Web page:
Somalia

USAID/OFDA provided life-saving nutrition assistance during the 2011 drought crisis.
USAID/OFDA provided life-saving nutrition assistance during the 2011 drought crisis.
Nancy Lindborg/USAID

 

Latest Somalia Fact Sheet

Key Developments

On July 29, the Tripartite Commission—comprising the Office of the UN High Commissioner for Refugees and the governments of Kenya and Somalia—agreed to bolster assistance for Somali refugees in Kenya who voluntarily return to Somalia. The commission also developed a five-year strategy to facilitate the voluntary repatriation of approximately 435,000 refugees currently residing in Kenya to nine identified areas in Somalia. The phased strategy includes plans to support the voluntary return of 10,000 refugees in 2015.

In early July, the UN Office for the Coordination of Humanitarian Affairs (OCHA) released a mid-year report on the Somalia 2015 Humanitarian Response Plan (HRP). The report indicated that approximately 3 million people require urgent humanitarian assistance. In addition, nearly one million Somalis are unable to meet basic food requirements, according to the USAID-funded Famine Early Warning Systems Network. The HRP calls for $863 million in humanitarian assistance to reach 2.8 million people; relief actors reported assisting 658,000 people—nearly 24 percent of the target—as of June 30 while donors had provided nearly $283 million—33 percent—of the requested funding as of August 17.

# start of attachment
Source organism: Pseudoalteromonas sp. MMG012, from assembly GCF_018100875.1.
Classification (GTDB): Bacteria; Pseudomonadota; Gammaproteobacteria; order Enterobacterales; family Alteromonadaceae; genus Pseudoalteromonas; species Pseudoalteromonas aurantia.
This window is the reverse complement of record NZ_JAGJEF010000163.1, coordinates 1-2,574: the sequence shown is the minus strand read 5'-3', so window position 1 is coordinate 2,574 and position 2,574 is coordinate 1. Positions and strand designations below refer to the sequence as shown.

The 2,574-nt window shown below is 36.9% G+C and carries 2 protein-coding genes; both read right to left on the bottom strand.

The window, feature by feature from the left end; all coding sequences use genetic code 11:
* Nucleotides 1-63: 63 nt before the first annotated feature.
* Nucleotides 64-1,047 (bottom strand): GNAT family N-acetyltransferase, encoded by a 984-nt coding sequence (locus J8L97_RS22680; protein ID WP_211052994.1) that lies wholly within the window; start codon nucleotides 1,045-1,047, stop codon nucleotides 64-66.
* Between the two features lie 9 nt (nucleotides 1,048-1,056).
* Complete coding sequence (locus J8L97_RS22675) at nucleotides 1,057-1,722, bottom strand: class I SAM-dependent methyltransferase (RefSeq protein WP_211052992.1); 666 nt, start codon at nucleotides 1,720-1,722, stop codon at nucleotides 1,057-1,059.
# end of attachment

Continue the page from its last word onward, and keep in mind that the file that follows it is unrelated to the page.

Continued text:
Background

Since 1991, Somalia has experienced a persistent complex emergency due to chronic food insecurity, widespread violence, and recurrent droughts and floods. The 2011 drought—widely regarded as the country’s worst in 60 years—severely deteriorated food security among pastoralists and populations in marginal farming areas, resulting in famine in areas of Bay, Bakool, and Lower and Middle Shabelle regions, as well as among internally displaced persons in Mogadishu and the nearby Afgooye corridor.

Despite improvements in recent months, malnutrition rates remain among the highest in the world, and ongoing insecurity in parts of southern and central Somalia—particularly in areas lacking established local authorities and where al-Shabaab is present—contributes to the complex emergency in Somalia.

 

Related Sectors of Work 

Last updated: August 18, 2015

Share This Page